All the key Christian issues are explored within the context of the Anglo-Catholicism in which James Agee was raised in the early years of the twentieth century in the American South. Agee particularly examines Mary Follet’s religion as a crucial ingredient in how she faces the sudden death of her young husband. Her reaction to the death, however, indicates that she may be the captive of a mistaken Christianity that fails to cope with grief or loss and instead feeds the sin of spiritual pride.
In addition to exploring Mary’s religious convictions, Agee uses the novel to explore an entire family that is divided on the issue of religion. Hannah is a stoical believer; Mary is a grandiose believer; and Joel is angry at God. Andrew, in contrast, is angry at the Church but seems to be in touch with spiritual impulses. The individual nature of each family member’s view of religion tells Rufus that beliefs and values ultimately come down to the single self. As Rufus begins to work things out for himself, however, he struggles with the problem of evil, which surfaces within his family in the wake of the death of his father and also in his neighborhood through issues such as racism and bullying.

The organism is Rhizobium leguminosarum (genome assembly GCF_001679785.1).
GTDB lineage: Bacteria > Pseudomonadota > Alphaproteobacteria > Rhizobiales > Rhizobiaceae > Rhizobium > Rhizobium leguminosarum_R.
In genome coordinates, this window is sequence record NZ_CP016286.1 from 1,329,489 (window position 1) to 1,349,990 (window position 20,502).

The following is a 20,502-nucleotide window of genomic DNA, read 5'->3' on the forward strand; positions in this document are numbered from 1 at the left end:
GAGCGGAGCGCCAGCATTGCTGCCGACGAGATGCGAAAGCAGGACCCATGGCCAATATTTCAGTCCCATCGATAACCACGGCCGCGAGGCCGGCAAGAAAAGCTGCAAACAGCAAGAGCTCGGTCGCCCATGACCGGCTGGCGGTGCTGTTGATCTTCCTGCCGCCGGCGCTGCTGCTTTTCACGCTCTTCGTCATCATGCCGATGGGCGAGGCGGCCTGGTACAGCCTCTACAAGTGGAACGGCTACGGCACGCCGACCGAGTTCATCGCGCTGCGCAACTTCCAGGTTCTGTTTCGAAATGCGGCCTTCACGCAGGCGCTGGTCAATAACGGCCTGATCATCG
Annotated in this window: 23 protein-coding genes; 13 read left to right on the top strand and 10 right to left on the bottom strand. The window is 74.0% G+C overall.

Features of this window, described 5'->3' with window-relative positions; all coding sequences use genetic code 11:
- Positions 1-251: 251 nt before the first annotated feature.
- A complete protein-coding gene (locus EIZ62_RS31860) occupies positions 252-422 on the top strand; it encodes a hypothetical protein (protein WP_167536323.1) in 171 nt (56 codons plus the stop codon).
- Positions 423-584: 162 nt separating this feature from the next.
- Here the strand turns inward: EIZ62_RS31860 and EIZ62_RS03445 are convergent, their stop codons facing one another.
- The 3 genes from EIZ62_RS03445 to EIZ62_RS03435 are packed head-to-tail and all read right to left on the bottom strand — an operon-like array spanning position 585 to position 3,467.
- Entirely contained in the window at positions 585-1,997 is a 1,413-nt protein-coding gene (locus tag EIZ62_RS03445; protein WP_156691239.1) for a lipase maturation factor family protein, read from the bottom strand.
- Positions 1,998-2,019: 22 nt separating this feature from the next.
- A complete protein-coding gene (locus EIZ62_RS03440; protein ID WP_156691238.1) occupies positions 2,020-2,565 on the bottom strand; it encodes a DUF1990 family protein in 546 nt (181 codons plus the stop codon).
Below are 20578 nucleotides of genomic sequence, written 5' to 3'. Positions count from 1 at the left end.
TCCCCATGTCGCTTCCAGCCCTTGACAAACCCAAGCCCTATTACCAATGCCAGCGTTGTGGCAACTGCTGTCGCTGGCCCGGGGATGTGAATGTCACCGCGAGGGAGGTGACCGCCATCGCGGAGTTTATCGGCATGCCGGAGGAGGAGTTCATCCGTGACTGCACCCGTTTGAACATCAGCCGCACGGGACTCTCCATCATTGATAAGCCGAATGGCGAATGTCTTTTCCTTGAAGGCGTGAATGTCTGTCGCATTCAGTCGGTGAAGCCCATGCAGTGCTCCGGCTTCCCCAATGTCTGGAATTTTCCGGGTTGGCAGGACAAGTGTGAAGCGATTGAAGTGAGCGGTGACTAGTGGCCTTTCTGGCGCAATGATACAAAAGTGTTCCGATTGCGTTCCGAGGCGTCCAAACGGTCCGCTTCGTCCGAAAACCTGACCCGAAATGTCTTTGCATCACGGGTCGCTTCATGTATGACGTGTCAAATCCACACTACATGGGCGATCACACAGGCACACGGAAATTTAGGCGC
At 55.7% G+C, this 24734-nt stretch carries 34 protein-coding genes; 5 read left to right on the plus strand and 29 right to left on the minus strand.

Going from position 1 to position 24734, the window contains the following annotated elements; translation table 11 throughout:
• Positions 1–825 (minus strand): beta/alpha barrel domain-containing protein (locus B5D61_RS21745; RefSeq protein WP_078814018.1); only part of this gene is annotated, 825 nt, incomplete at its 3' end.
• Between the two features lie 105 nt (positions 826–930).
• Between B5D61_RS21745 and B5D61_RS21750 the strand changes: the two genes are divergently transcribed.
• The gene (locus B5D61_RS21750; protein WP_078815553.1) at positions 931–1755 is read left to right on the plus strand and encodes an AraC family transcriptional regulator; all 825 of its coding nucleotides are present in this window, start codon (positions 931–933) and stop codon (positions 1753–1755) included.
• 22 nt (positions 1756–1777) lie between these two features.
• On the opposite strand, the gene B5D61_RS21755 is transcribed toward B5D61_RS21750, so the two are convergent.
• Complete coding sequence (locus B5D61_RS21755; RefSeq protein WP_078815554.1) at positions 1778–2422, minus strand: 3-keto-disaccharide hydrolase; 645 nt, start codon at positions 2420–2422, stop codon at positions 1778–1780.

Even as Agee’s novel explores false or hypocritical religiosity, the novel’s pervasive mood is one that suggests that the ordinary days and hours of our lives possess a sacred aspect. Similarly, Agee also introduces into his narrative a sense of spiritual humility in the face of the mystery of life and death.